Human Evolution

Craig Venter Institute Researchers identify Minimum Number of Genes needed for Organism to Survive

In an attempt to examine a gene’s function, researchers picked a bacterium’s DNA. The aim was to determine minimum set of genes required for life, as per the researchers.

They designed a synthetic microbe that is capable of living with just 473 genes. Compared with human genome that has over 19,000 genes, the newly developed microbe has very few genes, the minimum achieved till date. The new development could help in leading to new research in genetic sciences, said researchers at the J. Craig Venter Institute.

Number of viral DNA in human genome goes up with discovery of 19 new pieces

Number of viral DNA in human genome goes up with discovery of 19 new pieces

Viral DNA strands have been found in a genome analysis conducted on data for 2,500 individuals from across the world. Already 17 pieces of viral DNA in the human genome have been discovered in studies conducted in the past. In a new study funded by the National Institutes of Health, 19 new pieces left by viruses in human ancestors thousands of years have been discovered. Researchers from Tufts University and the University of Michigan Medical School have also found a complete stretch of DNA with full genetic code for an entire virus.

Pennsylvania farm is suspected to have strains of listeria in its milk products

Pennsylvanian farm is suspected to have strains of listeria in its milk products

Listeria outbreak is making news since 2014, but no ultimate cause has been detected till now. However, recently federal health officials while tracing the infection came to conclusion that raw milk sold by Miller's Organic Farm in Bird-In-Hand, Pennsylvania, is responsible for this outbreak. The raw milk was found containing the bacteria-causing listeria infection. People who were drinking unpasteurized milk or used milk products from farms have contracted the infection.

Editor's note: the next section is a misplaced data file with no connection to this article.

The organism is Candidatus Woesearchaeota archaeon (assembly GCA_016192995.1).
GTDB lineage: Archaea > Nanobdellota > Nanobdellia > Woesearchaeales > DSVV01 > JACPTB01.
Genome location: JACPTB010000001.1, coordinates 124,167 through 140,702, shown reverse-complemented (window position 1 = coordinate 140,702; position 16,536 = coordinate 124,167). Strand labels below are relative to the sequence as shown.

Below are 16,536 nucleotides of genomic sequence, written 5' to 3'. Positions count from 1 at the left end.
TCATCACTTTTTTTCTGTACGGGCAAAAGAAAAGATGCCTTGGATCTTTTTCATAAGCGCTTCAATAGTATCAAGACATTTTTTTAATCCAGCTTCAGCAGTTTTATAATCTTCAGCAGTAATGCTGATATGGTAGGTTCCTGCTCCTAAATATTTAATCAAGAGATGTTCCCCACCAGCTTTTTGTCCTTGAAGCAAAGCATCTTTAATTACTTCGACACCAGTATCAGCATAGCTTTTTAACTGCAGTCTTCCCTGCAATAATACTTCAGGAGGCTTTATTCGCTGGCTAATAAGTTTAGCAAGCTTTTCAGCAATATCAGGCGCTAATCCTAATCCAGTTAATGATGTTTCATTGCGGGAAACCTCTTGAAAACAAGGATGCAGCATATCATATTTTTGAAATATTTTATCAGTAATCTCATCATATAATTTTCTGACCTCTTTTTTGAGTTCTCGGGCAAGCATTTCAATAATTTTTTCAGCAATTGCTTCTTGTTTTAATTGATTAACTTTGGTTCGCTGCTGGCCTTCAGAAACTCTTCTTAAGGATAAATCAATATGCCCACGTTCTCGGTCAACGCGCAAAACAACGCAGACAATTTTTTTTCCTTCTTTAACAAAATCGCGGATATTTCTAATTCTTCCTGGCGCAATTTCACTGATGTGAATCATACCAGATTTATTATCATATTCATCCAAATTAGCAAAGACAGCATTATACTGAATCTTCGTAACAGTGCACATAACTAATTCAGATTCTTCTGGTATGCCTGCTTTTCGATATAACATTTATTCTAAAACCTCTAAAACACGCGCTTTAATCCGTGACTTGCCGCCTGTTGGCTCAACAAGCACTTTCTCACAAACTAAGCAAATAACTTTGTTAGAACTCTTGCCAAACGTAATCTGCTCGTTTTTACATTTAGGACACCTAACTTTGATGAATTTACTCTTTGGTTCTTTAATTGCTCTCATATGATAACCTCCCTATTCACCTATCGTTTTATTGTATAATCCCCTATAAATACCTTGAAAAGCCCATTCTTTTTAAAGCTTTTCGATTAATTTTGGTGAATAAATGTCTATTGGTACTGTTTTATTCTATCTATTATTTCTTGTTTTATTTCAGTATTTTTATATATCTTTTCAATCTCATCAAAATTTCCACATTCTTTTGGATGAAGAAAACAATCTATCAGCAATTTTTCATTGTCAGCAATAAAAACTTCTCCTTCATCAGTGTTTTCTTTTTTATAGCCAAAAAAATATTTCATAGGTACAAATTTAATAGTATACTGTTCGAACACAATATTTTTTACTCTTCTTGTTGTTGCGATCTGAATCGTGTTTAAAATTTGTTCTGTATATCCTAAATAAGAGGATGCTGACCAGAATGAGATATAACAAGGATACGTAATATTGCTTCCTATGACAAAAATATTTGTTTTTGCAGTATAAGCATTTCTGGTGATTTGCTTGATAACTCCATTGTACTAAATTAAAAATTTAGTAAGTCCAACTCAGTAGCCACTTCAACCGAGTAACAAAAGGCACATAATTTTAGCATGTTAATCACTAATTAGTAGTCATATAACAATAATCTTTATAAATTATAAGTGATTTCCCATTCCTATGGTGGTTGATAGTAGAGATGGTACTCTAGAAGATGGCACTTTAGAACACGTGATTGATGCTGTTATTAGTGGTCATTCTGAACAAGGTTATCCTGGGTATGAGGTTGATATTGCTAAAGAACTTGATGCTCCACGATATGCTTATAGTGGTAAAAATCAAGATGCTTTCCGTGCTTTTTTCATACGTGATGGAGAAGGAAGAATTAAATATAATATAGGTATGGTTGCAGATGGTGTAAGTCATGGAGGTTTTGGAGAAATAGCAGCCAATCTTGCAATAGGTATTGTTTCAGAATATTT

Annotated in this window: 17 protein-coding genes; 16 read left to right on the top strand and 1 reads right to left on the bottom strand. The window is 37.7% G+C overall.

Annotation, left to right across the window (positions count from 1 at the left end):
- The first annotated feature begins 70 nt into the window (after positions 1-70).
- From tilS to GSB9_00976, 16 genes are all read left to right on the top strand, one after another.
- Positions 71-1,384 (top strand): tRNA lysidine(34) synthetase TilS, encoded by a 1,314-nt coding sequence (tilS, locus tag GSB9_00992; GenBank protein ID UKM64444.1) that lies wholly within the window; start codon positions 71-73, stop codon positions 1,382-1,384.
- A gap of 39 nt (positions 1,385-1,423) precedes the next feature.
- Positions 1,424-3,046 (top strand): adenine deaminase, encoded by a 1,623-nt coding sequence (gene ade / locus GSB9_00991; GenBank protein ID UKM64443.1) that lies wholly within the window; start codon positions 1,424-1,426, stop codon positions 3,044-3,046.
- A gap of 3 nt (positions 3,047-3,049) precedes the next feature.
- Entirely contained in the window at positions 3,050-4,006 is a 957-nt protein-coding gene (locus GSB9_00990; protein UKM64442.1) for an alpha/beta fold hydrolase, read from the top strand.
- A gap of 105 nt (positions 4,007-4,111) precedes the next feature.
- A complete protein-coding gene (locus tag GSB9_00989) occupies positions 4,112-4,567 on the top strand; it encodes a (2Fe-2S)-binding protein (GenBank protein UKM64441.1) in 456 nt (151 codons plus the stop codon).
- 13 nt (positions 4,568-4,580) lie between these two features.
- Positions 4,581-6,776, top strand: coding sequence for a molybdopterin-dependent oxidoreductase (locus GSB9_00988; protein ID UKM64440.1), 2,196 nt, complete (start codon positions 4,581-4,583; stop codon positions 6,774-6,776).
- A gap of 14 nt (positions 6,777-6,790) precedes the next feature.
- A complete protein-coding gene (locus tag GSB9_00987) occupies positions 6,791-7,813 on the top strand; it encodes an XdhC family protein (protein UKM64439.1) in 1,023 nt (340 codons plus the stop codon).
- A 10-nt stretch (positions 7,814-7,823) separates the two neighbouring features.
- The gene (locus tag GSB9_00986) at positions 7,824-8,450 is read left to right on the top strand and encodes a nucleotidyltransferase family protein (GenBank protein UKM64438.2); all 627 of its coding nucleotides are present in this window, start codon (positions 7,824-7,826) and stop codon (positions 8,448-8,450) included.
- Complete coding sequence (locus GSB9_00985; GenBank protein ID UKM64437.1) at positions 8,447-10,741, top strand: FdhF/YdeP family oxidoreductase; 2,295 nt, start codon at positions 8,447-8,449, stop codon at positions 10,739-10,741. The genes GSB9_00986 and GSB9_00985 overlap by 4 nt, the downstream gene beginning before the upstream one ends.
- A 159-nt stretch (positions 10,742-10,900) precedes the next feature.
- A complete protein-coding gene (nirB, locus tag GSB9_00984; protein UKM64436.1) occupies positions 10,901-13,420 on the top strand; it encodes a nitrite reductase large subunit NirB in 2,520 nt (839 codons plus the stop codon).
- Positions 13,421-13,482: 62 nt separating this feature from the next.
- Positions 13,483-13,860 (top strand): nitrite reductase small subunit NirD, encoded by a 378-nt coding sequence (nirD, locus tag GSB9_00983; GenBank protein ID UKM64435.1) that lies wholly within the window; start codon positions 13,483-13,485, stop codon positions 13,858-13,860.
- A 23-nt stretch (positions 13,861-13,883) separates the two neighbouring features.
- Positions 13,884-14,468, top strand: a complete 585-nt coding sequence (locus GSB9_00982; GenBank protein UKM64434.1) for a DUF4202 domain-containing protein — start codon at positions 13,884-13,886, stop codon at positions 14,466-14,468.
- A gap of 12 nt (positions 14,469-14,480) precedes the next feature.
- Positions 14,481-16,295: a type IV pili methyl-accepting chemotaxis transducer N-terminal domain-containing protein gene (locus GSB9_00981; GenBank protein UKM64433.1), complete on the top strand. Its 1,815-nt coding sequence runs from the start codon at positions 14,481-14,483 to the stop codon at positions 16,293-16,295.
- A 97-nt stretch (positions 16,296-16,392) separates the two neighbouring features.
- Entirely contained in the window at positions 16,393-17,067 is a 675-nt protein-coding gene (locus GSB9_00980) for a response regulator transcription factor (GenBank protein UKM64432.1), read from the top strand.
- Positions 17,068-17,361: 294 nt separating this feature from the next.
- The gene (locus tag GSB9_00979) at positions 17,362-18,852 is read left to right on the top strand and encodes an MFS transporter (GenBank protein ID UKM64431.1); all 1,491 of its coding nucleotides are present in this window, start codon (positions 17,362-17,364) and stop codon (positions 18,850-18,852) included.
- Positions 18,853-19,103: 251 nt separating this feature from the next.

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Ancient human race interbred with Neanderthals and Denisovans on multiple occasions

Ancient human race interbred with Neanderthals and Denisovans on multiple occasions

Modern human’s ancestors interbred with Neanderthals and another species of early humans on multiple occasions, as per a new study. It suggests our ancestors interbred with Neanderthals and Denisova hominin on at least four separate occasions in the past.

Our improved immunity to pathogens is the result of that prehistoric mating, said the study authors. “This is yet another genetic nail in the coffin of our over-simplistic models of human evolution”, said Carles Lalueza-Fox of the Institute of Evolutionary Biology. Lalueza-Fox wasn’t part of the study.

Meat-heavy diet could have allowed early humans to derive enough energy from meals with minimal chewing

Meat-heavy diet could have allowed early humans to derive enough energy from meals with minimal chewing

With little food processing and introduction of meat in the diet, ancient humans might have reduced the need for chewing food. With lower count of chews per meal, they were having time for more activities. Also, adding meat played an important role as it had higher nutritional value compared to vegetarian diet.